The University of Oregon (UO) appears ready to acquiesce to Black Lives Matter by renaming two buildings on campus named for men who held racist views.
In November, 2015, the UO Black Student Task Force presented a list of 12 demands to administrators at the school. The demands included requiring all students to take an ethnic studies class, creating special black-only scholarships, and hiring more black professors in STEM (science, technology, engineering and math) disciplines.
But the top demand on the list, and one UO has actually moved substantively to meet, was to rename certain buildings on UO’s flagship Eugene campus. In January, UO administrators created a committee to review the fate of Deady Hall, named for Matthew Deady, and Dunn Hall, named for Frederick Dunn. Deady was a judge and politician who helped create Oregon’s state Constitution, which barred all black people from the state. Dunn was a prominent professor in the early 20th century, who also was an officer with the Ku Klux Klan during its 1920s heyday.
“Allowing buildings to be named after [KKK] members who support [racist] views is in direct conflict with the university’s goal [to] keep black students safe on campus,” the November demand list said.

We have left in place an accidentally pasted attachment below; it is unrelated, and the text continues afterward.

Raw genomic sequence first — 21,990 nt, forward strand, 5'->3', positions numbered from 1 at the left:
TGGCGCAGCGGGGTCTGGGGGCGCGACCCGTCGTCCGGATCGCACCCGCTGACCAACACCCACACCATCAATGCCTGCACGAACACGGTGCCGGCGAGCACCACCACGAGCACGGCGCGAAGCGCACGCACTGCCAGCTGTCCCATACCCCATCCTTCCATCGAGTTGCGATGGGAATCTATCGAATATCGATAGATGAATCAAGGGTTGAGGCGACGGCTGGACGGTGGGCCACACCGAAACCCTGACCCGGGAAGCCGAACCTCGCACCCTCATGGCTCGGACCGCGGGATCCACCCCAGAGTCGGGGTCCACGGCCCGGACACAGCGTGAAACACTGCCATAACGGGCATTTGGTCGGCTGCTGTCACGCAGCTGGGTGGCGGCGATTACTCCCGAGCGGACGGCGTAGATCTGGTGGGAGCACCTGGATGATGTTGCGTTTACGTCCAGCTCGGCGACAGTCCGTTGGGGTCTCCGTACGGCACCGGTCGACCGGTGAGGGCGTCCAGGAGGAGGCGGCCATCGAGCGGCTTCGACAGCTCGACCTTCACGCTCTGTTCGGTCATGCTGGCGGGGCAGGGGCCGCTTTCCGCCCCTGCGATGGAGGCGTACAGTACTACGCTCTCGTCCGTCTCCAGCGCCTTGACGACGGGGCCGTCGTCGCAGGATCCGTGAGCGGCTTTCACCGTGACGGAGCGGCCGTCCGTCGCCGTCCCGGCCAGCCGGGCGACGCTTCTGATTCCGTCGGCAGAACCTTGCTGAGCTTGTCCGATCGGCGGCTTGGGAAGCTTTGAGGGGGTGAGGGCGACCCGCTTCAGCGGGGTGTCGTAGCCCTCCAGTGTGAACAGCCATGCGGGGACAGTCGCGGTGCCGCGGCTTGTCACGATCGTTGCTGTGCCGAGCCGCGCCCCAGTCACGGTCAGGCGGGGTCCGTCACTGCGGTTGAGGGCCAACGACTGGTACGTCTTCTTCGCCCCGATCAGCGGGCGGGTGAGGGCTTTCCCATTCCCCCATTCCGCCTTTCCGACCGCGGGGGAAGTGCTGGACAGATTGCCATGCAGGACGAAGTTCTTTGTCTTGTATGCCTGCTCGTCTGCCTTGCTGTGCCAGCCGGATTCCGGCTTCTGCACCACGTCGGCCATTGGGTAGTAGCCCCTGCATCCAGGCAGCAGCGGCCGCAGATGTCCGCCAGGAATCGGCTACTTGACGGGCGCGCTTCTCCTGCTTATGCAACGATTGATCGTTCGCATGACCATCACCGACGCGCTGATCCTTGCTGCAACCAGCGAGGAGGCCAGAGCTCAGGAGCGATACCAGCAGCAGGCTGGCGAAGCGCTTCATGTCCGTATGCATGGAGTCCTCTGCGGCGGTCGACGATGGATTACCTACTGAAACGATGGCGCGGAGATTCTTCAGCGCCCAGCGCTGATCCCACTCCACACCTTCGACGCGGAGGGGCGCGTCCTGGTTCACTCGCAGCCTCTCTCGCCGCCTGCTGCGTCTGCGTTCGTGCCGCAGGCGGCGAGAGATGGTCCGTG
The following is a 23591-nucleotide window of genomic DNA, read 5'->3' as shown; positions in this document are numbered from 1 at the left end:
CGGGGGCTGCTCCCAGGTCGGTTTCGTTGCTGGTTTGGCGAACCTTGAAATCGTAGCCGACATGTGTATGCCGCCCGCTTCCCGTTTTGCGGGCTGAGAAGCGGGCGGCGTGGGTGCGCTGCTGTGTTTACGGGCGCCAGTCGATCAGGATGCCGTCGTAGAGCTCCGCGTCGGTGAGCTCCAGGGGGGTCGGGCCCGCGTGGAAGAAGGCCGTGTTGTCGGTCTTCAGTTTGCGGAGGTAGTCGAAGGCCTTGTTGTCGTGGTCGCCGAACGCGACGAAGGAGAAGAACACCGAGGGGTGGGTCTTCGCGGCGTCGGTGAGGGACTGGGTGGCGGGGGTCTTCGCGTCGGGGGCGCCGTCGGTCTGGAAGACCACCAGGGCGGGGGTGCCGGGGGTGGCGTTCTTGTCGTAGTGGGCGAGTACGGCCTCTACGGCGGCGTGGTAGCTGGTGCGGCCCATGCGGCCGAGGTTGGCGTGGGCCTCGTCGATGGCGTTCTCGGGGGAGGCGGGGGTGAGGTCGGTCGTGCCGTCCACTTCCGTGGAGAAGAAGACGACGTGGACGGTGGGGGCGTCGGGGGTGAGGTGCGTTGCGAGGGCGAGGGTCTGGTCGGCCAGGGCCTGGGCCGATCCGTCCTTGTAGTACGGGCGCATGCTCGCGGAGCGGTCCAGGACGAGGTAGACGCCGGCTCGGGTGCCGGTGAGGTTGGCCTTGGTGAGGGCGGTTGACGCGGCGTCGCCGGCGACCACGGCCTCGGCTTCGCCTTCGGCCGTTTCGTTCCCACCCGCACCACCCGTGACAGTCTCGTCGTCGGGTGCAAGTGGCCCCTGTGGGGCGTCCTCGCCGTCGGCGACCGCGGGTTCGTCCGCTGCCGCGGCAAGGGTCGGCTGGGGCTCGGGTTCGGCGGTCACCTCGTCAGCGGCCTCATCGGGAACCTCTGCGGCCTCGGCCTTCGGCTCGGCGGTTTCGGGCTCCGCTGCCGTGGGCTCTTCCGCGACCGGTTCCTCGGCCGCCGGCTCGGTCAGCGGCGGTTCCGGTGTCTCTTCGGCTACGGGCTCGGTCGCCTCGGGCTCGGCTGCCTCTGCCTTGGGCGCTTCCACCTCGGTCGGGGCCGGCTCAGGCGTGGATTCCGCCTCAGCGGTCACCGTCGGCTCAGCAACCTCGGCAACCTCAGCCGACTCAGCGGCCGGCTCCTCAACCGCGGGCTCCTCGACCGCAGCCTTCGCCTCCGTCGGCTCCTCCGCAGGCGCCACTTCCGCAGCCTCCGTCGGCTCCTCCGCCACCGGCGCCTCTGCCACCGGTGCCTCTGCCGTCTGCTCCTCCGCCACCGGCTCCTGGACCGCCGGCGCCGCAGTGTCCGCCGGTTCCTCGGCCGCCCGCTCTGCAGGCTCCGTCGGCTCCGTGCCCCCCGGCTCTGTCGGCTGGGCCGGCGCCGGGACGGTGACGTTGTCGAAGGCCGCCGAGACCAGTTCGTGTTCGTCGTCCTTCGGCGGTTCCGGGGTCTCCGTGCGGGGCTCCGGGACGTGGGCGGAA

Now, after months of work, the school appears poised to meet the Black Student Task Force’s demand. In an Aug. 9 email to the entire campus, UO president Michael Schill released the results of a historical inquiry into Deady and Dunn’s lives. The inquiry finds ample fault with both, along with ample justification for renaming the buildings that bear their names. Besides his views on race, Deady is also attacked for his “patriarchal views on women’s property rights” and his failure to “disavow” support for slavery before the Civil War. Dunn is accused of terrorism because of the KKK’s cross-burnings, and he is also faulted for a variety of anti-Catholic efforts the Eugene Klan participated in.
Before making a final decision, Schill called on the UO student body to weigh in via a comment form. Which way the student body will lean is unclear.
If UO gives in to the students’ demands, it won’t be the first school to do so. Georgetown renamed two buildings last year that were previously named for college presidents who played a role in the slave trade. Yale University initially rebuffed pressure to rename Calhoun College, but after continued pressure, it announced a new renaming committee that would reconsider that decision.
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